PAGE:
Available on: Avalanche LP
Despite Justin Broadrick’s reputation as a fearsome noisemaker (whether as Godflesh, part of Napalm Death or under his electronic-oriented JK Flesh alias), his music as Jesu is painterly rather than destructive, more focused on rendering wide vistas than crushing sonic assault. Everyday I Get Closer To The Light From Which I Came, the follow-up to 2011’s Ascension, comes after a slew of non-Jesu releases, including a JK Flesh collaboration with Prurient on Hydra Head’s final release, Worship Is The Cleansing of the Imagination. Since Ascension, Broadrick has become a father, and the greater sense of perspective that comes with parenthood seems to have informed his compositional ethic, with his usually Wagnerian panoramas reined in by a new intimacy. Thickly reverbed guitars and vocals layered into walls of sound are still the order of the day, but they’re accompanied by moments of jarring quietude and instrumental flourishes you could almost call baroque.
The opener ‘Homesick’ is vintage Jesu, Broadrick’s churning riff underpinned with an elegiac guitar figure. His vocals have always been thin, and here, dwarfed by all that crunching instrumentation, they articulate the longing and physical dislocation of the title. So far, so typical. But as Everyday progresses, the import of its title becomes clear. Where albums like Jesu and the Conqueror were relentlessly ominous and monumental, on Everyday Broadrick pierces the dark sludge with unexpected shafts of light. Drums sit low in the mix, more rhythmic ballast than drivers of forward motion. On ‘Grey Is The Colour’ and ‘Comforter’, ethereal melodic passages counter the murky guitars, and ‘Everyday’ plods aimlessly for a while before swelling into an unusually restrained patchwork of gauzy vocals and glassy synths. The epic scale of Jesu’s music has always suited protracted songs, but Everyday clocks in at less than forty-five minutes, making for a much less challenging listen than usual. The album would be significantly more forgettable were it not for ‘The Great Leveller’, by far the longest song at seventeen minutes. Immense riffs and martial drums roar into life from a bed of strings and elegiac piano, and Broadrick piles synths and guitars into a colossal squall, which he then peels away to expose a lonely, resonant key passage.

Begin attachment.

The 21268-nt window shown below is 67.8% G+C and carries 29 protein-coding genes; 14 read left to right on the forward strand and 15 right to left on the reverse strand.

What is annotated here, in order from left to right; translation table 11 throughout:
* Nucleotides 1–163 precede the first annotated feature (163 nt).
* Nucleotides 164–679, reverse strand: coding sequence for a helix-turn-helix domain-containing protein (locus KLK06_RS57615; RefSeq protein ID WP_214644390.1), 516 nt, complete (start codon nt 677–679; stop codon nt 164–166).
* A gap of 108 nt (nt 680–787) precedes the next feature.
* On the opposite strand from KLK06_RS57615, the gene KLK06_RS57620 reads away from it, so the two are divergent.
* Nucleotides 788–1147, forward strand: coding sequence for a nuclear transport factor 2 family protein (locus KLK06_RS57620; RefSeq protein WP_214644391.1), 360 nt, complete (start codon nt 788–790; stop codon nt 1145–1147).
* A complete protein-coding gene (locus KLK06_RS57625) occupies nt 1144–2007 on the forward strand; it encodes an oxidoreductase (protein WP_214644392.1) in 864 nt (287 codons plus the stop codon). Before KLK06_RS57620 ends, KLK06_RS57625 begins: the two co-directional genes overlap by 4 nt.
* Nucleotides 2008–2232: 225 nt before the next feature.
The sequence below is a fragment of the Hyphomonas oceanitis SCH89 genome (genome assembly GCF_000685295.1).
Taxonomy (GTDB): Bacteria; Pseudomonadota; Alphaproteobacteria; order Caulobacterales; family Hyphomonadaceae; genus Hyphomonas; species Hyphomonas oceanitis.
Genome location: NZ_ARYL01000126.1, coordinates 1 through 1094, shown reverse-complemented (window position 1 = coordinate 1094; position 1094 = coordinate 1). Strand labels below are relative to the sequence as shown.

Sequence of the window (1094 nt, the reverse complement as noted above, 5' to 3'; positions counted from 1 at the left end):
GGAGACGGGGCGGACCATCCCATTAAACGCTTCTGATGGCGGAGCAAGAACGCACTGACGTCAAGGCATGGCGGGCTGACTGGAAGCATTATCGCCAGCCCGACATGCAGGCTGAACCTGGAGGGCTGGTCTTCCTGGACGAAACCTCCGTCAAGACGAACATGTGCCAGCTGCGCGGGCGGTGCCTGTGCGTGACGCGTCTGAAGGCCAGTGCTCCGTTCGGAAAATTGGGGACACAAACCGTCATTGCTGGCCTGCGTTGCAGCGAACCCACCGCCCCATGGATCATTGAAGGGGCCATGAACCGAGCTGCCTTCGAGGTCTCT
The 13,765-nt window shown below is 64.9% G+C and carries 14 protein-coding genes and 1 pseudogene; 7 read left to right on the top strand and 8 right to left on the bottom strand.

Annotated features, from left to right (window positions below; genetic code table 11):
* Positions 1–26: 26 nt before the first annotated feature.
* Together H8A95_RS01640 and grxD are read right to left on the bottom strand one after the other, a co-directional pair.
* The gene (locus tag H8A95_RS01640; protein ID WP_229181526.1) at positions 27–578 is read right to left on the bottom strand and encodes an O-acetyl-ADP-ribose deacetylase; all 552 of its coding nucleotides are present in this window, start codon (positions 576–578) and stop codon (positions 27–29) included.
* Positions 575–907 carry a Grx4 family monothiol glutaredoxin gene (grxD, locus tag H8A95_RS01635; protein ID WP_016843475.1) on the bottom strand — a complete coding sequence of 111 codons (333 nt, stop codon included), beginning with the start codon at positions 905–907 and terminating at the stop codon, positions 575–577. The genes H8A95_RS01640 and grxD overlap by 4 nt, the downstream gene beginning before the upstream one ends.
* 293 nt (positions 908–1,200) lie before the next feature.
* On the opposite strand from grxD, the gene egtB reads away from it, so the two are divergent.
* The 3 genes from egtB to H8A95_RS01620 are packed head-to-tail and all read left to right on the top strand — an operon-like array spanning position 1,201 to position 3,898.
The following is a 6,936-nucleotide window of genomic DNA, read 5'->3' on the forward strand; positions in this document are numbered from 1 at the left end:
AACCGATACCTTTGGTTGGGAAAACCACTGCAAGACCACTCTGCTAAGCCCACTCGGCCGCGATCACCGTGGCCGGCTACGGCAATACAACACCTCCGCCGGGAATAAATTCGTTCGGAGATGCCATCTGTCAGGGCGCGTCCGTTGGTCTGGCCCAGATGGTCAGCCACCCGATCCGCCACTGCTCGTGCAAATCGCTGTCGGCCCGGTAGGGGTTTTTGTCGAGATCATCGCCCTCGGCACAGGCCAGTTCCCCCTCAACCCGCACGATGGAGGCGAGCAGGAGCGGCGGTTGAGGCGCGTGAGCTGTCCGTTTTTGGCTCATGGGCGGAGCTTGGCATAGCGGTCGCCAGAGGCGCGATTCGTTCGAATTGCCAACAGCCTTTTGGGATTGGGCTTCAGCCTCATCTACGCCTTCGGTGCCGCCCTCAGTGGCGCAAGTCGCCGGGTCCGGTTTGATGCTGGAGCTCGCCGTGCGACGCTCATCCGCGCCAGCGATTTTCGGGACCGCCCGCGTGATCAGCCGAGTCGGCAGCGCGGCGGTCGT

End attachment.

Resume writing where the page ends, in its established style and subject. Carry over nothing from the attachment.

You’ve always been able to peg Jesu somewhere between Neurosis and Pelican on the one hand, and shoegaze standards such as Slowdive and My Bloody Valentine on the other, but Everyday points to a slight deviation from the typical Jesu sound. Though it sounds like it couldn’t be by anybody else, it’s more sonically diverse and less dense than previous Jesu albums. Still, trading in some of his widescreen heaviness for a wider palette and a more introspective outlook doesn’t seem to have done Broadrick much harm.3.5